Marine Corps officially activates new Marine Corps Information Command

In a ceremony at Fort Meade on Jan. 13, the Marine Corps activated the Marine Corps Information Command.
Camp Pendleton
U.S. Marine Corps Cpl. Tristian Zimmerman, left, and Cpl. Jeremiah Egre-Contreras, both cryptologic linguists with Alpha Company, 1st Radio Battalion (RADBN), I Marine Expeditionary Force Information Group, operate a VMAX backpack system during a field exercise at Marine Corps Base Camp Pendleton, California, May 28, 2020. (U.S. Marine Corps / Cpl. Dalton S. Swanbeck)

The Marine Corps on Friday officially activated its newest command to synchronize and integrate information capabilities with traditional military operations.

The Marine Corps Information Command (MCIC) is designed to more tightly link the service’s information forces – including cyber, intelligence and space – in theater with the broader joint force across the globe.

In a ceremony at Fort Meade, the Marine Corps activated the command, which will be led by Maj. Gen. Ryan Heritage, the commander of Marine Corps Forces Cyberspace Command and Marine Corps Forces Space Command.

“A single commander who can leverage the authorities and approvals needed to synchronize global cyber, space, influence and intelligence effects creates unity of support for the [fleet marine force] and generates information advantages in support of commander’s objectives,” Heritage said, according to a press release.


As the so-called stand-in force — meaning Marines are constantly deployed forward to be close to adversaries — the Corps believes it can serve as the “eyes and ears” for the joint force in the information space.

“The activation of the MCIC is all about warfighting, integration and enabling the joint force to meet our national security objectives,” said Lt. Gen. Brian Cavanaugh, the commanding general of Marine Corps Forces Command.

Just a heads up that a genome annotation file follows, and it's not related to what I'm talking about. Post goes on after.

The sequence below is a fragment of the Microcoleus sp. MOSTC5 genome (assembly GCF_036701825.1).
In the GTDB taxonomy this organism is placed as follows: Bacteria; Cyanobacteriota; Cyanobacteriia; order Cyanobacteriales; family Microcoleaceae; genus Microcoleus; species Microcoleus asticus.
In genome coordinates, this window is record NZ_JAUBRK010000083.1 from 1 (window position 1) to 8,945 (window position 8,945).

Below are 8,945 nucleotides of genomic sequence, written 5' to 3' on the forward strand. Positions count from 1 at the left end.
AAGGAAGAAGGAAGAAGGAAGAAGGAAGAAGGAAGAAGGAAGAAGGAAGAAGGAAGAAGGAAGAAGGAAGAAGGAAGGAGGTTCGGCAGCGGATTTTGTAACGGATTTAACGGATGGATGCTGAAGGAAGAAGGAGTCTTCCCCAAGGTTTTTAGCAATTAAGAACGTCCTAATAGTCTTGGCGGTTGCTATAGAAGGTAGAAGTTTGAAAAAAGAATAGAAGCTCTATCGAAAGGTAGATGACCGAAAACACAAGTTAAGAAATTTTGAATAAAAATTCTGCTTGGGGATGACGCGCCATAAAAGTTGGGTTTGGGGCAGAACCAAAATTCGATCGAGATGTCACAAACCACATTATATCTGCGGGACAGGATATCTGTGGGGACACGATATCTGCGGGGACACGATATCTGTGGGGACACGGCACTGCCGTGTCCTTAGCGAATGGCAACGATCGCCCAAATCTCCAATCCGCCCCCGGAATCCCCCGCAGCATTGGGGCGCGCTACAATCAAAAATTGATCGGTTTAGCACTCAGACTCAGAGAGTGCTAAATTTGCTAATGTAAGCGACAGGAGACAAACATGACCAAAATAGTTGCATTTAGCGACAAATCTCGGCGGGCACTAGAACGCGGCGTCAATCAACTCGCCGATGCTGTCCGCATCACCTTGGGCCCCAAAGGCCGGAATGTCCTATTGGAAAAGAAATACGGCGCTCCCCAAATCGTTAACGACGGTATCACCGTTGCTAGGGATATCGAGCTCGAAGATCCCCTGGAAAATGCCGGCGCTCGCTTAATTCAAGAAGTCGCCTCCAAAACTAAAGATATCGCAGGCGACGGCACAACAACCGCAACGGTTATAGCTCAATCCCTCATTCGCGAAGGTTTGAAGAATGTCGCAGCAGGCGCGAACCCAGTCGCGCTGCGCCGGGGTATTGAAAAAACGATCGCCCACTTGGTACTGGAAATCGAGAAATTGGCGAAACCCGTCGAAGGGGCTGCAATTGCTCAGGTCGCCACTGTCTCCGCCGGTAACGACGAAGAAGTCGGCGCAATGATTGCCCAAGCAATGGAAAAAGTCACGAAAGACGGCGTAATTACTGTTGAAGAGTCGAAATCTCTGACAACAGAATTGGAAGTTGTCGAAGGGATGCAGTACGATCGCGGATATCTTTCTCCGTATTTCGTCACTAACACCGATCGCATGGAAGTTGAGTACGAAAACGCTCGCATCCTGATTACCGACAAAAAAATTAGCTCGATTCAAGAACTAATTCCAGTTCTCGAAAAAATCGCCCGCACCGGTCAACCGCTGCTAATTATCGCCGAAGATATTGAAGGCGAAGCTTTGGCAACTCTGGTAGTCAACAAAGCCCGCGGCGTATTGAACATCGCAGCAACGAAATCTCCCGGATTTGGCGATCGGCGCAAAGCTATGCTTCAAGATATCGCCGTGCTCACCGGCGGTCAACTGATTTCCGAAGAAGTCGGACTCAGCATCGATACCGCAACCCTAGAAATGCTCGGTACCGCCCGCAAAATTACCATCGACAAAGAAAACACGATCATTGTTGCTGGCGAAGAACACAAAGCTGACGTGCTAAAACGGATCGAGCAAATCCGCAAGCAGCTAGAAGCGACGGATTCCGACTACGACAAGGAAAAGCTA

The idea for the new command was first articulated by Marine Corps Commandant Gen. David Berger in his annual update to Force Design 2030 last year.

The forces it will work with will be what’s known as service retained, in contrast with forces the Marine Corps presents to U.S. Cyber Command for joint operations. The MCIC will coordinate Marine Corps-specific forces and capabilities on behalf of all joint combatant commanders.

The need for such an integrator stems from not only the increased need for information forces against sophisticated adversaries, but the sometimes complicated authorities involved.


“If you’re not touching, integrating, intimate in those authorities, you’ll be left out. The idea of this MCIC is … taking advantage of all that in order to provide the depth and breadth to be this enabler of the joint force out on the edge based on where we are living in the weapons engagement zone,” Lt. Gen. Matthew Glavy, deputy commandant for information, said last year. “If you’re not where those authorities are — like space, like cyber, like the intel community … if you’re not there you’re probably going to be hard-pressed to get there.”

The MCIC will act as the linkage across commands that conduct operational level planning and will enable commanders to provide task-organized detachments authorities across the range of military operations and in support of campaigning objectives, the Marine Corps said.

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